Bolivia’s salt flats, the Salar de Uyuni, create some of the most breathtaking and otherworldly scenery on Earth. It’s no wonder that some truly incredible photographs of the area have been making the rounds on social media—but many viewers find themselves asking the same question: “What exactly am I looking at?”
Well, around 30,000 years ago, most of southwestern Bolivia was covered by a series of prehistoric lakes in the lowest point of the Altiplano plateau. The water leached salt from the surrounding mountains and these massive deposits remained when the lakes dried up. The Salar contains many important elements, including sodium, magnesium and potassium. It’s also home to almost half of the world’s reserves of lithium, which is used in most batteries, cell phones and other devices.
The bright white landscape stretches for more than 4,000 square miles and the flat surface creates an optical illusion void of objects that help the eye understand perspective or depth of field. If the surface is wet, it turns into a shimmering mirror that perfectly reflects nearby mountains, clouds and sky. The region does not get much rainfall, but overflow from nearby lakes floods the flats during the southern hemisphere’s summer (which is the northern hemisphere’s winter). In the dry season, it’s used as a travel route across the Altiplano for cars and trucks.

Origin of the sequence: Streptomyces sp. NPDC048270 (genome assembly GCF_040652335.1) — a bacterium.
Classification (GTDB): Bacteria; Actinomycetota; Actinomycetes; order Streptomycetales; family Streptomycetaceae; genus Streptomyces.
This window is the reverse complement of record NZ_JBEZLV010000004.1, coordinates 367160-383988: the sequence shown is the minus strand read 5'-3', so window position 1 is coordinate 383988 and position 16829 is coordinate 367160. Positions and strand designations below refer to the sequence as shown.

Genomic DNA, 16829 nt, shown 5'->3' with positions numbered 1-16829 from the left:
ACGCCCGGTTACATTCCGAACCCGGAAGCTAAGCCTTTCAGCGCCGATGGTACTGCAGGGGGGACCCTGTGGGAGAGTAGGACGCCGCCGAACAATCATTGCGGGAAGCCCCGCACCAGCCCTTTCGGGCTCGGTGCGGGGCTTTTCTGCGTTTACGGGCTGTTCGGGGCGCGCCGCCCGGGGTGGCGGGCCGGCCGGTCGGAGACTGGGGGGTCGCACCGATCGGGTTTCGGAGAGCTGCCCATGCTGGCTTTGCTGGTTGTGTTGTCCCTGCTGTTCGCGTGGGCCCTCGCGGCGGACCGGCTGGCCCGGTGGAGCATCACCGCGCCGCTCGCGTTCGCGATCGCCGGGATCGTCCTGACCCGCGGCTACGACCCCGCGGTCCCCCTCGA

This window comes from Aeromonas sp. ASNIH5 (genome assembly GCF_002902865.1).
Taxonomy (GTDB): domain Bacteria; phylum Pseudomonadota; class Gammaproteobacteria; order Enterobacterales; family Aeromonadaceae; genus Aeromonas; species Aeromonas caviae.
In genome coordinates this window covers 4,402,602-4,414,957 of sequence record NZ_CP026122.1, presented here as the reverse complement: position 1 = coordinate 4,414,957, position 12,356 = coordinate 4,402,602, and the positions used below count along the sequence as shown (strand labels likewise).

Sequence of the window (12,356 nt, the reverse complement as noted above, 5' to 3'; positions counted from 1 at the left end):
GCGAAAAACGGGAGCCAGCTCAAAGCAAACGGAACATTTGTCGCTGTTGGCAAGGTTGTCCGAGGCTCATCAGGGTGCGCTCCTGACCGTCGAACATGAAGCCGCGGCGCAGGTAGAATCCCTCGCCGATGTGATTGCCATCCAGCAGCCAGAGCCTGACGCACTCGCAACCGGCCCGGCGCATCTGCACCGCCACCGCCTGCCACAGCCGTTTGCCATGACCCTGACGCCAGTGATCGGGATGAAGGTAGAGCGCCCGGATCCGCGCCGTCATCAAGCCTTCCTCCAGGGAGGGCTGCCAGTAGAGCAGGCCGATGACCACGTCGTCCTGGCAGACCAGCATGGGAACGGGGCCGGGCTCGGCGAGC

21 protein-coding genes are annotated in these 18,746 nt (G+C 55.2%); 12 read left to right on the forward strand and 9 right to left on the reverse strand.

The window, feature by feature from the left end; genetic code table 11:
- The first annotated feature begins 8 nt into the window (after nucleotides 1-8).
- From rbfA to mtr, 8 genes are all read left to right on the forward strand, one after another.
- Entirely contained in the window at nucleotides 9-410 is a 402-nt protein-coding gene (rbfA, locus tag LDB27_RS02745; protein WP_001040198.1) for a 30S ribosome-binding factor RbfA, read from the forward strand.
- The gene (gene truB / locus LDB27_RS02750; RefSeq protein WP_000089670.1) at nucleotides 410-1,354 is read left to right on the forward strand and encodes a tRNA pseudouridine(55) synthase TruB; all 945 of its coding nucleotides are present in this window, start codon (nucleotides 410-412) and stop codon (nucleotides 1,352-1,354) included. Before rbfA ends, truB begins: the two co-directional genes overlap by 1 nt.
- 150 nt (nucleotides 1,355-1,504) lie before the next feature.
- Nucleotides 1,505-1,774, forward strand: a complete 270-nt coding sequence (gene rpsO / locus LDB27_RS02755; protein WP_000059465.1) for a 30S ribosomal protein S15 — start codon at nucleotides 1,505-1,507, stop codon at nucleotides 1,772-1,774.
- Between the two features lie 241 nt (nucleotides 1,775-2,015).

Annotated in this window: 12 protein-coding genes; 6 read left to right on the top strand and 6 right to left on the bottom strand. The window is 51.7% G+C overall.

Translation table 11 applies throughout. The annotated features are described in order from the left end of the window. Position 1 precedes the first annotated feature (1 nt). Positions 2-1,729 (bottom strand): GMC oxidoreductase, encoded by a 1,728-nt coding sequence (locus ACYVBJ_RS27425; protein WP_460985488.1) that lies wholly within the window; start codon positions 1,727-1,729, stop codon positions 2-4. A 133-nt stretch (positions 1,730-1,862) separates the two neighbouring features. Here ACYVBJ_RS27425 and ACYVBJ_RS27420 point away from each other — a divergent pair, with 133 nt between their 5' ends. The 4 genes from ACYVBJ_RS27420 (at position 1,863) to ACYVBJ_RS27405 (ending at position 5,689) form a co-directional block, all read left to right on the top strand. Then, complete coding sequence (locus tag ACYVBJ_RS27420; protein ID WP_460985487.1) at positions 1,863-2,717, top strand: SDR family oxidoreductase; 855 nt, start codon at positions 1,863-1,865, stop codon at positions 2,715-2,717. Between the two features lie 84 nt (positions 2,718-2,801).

Want to see the Bolivian salt flats for yourself? Add the post-tour extension to Bolivia to your Grand Tour of Peru: Machu Picchu to Lake Titicaca.